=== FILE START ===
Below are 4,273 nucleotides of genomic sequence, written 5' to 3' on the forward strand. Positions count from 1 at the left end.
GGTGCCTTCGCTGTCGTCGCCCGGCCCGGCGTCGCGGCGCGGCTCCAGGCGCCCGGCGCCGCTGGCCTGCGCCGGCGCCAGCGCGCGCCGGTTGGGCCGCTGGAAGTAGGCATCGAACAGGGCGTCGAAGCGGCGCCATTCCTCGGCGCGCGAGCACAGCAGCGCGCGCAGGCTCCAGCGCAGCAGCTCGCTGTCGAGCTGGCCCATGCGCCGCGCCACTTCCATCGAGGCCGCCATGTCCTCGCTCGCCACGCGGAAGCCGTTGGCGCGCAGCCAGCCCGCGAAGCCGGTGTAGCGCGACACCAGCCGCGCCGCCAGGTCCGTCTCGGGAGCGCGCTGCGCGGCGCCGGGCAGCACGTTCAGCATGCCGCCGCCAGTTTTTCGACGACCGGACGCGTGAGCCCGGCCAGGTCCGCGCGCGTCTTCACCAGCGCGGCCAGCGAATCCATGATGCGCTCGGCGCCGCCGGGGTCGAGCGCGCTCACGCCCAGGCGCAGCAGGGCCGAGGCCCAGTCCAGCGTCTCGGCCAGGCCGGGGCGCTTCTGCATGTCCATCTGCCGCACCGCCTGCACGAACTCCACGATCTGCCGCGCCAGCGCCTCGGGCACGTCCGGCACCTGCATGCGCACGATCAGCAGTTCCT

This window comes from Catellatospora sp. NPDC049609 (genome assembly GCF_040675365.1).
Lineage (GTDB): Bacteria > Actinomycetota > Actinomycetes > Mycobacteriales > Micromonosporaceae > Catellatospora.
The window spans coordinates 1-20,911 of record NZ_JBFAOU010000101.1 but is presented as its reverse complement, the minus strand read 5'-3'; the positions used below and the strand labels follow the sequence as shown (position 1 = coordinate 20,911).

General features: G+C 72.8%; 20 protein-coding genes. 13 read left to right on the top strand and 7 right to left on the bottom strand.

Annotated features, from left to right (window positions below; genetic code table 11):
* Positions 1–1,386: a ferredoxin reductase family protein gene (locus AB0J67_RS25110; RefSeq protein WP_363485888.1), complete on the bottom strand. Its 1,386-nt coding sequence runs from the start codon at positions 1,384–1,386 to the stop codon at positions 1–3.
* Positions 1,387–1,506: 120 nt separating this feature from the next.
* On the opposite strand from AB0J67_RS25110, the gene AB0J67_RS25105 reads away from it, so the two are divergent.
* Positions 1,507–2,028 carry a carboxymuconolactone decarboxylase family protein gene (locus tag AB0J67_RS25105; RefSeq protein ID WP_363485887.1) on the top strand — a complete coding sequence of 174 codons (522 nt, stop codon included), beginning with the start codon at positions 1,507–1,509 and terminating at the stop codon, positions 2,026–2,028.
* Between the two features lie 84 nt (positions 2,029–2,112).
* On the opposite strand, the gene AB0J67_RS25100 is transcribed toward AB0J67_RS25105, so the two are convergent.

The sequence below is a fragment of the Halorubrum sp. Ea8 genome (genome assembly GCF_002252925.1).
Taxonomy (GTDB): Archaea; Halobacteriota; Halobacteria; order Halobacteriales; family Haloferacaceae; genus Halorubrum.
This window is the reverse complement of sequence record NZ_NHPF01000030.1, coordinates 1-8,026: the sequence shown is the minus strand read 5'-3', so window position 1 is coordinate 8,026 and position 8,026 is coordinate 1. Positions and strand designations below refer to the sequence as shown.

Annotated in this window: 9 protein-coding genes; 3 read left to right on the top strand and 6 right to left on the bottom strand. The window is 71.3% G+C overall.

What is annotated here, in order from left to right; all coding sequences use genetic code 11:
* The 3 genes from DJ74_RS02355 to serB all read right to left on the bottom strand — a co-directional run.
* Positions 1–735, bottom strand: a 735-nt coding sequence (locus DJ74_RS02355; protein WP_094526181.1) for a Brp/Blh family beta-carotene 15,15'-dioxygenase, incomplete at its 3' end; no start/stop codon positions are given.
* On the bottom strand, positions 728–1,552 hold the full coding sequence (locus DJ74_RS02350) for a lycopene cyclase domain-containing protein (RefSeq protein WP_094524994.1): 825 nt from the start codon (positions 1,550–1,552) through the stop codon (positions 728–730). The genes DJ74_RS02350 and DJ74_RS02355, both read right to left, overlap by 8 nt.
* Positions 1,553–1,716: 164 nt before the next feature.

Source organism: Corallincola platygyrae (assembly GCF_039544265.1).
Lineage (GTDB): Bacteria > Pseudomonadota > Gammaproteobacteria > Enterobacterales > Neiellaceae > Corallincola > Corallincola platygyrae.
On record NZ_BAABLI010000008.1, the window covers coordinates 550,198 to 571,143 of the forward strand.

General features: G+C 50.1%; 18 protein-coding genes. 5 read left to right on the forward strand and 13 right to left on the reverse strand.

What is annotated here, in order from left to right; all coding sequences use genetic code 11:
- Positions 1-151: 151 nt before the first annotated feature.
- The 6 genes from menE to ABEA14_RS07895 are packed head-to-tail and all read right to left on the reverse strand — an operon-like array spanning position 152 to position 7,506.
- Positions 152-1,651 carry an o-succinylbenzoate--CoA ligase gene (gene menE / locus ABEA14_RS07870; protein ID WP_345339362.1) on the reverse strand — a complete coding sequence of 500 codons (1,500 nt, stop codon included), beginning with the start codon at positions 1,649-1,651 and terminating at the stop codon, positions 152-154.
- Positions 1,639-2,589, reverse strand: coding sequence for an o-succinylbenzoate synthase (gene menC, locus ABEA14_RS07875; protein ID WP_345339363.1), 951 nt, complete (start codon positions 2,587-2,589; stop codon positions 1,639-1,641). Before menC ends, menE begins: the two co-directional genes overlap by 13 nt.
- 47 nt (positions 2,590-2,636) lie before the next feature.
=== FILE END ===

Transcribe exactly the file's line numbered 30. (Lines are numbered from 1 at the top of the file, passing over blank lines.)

- Positions 152-1,651 carry an o-succinylbenzoate--CoA ligase gene (gene menE / locus ABEA14_RS07870; protein ID WP_345339362.1) on the reverse strand — a complete coding sequence of 500 codons (1,500 nt, stop codon included), beginning with the start codon at positions 1,649-1,651 and terminating at the stop codon, positions 152-154.